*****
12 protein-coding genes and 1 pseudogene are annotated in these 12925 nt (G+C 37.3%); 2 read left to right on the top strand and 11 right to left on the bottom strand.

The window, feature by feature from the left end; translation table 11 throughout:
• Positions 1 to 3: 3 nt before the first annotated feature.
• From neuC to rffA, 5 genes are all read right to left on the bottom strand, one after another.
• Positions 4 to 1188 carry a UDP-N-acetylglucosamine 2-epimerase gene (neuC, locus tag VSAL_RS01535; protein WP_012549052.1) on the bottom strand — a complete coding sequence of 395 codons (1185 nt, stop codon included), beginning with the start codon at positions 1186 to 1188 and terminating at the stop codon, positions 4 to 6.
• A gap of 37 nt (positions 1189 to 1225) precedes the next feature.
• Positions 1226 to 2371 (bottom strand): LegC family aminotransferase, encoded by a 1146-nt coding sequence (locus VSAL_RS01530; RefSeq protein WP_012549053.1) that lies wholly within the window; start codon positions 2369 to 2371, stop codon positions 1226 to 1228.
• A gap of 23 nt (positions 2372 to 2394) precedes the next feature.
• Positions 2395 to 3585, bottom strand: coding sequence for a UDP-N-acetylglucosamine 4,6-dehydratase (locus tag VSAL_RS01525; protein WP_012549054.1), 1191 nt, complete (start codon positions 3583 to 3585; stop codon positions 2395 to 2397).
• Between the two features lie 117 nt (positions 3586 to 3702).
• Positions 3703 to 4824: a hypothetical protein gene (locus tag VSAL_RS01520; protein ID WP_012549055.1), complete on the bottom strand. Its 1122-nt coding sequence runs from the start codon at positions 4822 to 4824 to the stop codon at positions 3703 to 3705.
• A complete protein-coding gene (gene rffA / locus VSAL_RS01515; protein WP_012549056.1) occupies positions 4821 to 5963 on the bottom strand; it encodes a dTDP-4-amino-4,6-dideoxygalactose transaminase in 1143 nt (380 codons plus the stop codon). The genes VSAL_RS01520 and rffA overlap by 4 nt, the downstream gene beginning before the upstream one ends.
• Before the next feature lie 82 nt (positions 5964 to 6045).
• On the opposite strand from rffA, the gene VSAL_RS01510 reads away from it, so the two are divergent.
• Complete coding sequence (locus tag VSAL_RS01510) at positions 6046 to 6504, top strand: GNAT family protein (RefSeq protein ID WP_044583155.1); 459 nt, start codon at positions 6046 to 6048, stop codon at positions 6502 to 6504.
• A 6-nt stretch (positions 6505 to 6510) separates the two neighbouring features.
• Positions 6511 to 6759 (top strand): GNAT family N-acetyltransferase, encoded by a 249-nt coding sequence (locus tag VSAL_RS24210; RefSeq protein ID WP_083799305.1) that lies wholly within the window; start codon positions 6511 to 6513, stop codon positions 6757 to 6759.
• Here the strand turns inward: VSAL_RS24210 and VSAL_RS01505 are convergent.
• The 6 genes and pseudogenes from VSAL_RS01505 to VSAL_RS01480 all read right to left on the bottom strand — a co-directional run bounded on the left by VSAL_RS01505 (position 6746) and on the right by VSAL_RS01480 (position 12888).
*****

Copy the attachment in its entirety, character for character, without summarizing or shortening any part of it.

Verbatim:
12 protein-coding genes and 1 pseudogene are annotated in these 12925 nt (G+C 37.3%); 2 read left to right on the top strand and 11 right to left on the bottom strand.

The window, feature by feature from the left end; translation table 11 throughout:
• Positions 1 to 3: 3 nt before the first annotated feature.
• From neuC to rffA, 5 genes are all read right to left on the bottom strand, one after another.
• Positions 4 to 1188 carry a UDP-N-acetylglucosamine 2-epimerase gene (neuC, locus tag VSAL_RS01535; protein WP_012549052.1) on the bottom strand — a complete coding sequence of 395 codons (1185 nt, stop codon included), beginning with the start codon at positions 1186 to 1188 and terminating at the stop codon, positions 4 to 6.
• A gap of 37 nt (positions 1189 to 1225) precedes the next feature.
• Positions 1226 to 2371 (bottom strand): LegC family aminotransferase, encoded by a 1146-nt coding sequence (locus VSAL_RS01530; RefSeq protein WP_012549053.1) that lies wholly within the window; start codon positions 2369 to 2371, stop codon positions 1226 to 1228.
• A gap of 23 nt (positions 2372 to 2394) precedes the next feature.
• Positions 2395 to 3585, bottom strand: coding sequence for a UDP-N-acetylglucosamine 4,6-dehydratase (locus tag VSAL_RS01525; protein WP_012549054.1), 1191 nt, complete (start codon positions 3583 to 3585; stop codon positions 2395 to 2397).
• Between the two features lie 117 nt (positions 3586 to 3702).
• Positions 3703 to 4824: a hypothetical protein gene (locus tag VSAL_RS01520; protein ID WP_012549055.1), complete on the bottom strand. Its 1122-nt coding sequence runs from the start codon at positions 4822 to 4824 to the stop codon at positions 3703 to 3705.
• A complete protein-coding gene (gene rffA / locus VSAL_RS01515; protein WP_012549056.1) occupies positions 4821 to 5963 on the bottom strand; it encodes a dTDP-4-amino-4,6-dideoxygalactose transaminase in 1143 nt (380 codons plus the stop codon). The genes VSAL_RS01520 and rffA overlap by 4 nt, the downstream gene beginning before the upstream one ends.
• Before the next feature lie 82 nt (positions 5964 to 6045).
• On the opposite strand from rffA, the gene VSAL_RS01510 reads away from it, so the two are divergent.
• Complete coding sequence (locus tag VSAL_RS01510) at positions 6046 to 6504, top strand: GNAT family protein (RefSeq protein ID WP_044583155.1); 459 nt, start codon at positions 6046 to 6048, stop codon at positions 6502 to 6504.
• A 6-nt stretch (positions 6505 to 6510) separates the two neighbouring features.
• Positions 6511 to 6759 (top strand): GNAT family N-acetyltransferase, encoded by a 249-nt coding sequence (locus tag VSAL_RS24210; RefSeq protein ID WP_083799305.1) that lies wholly within the window; start codon positions 6511 to 6513, stop codon positions 6757 to 6759.
• Here the strand turns inward: VSAL_RS24210 and VSAL_RS01505 are convergent.
• The 6 genes and pseudogenes from VSAL_RS01505 to VSAL_RS01480 all read right to left on the bottom strand — a co-directional run bounded on the left by VSAL_RS01505 (position 6746) and on the right by VSAL_RS01480 (position 12888).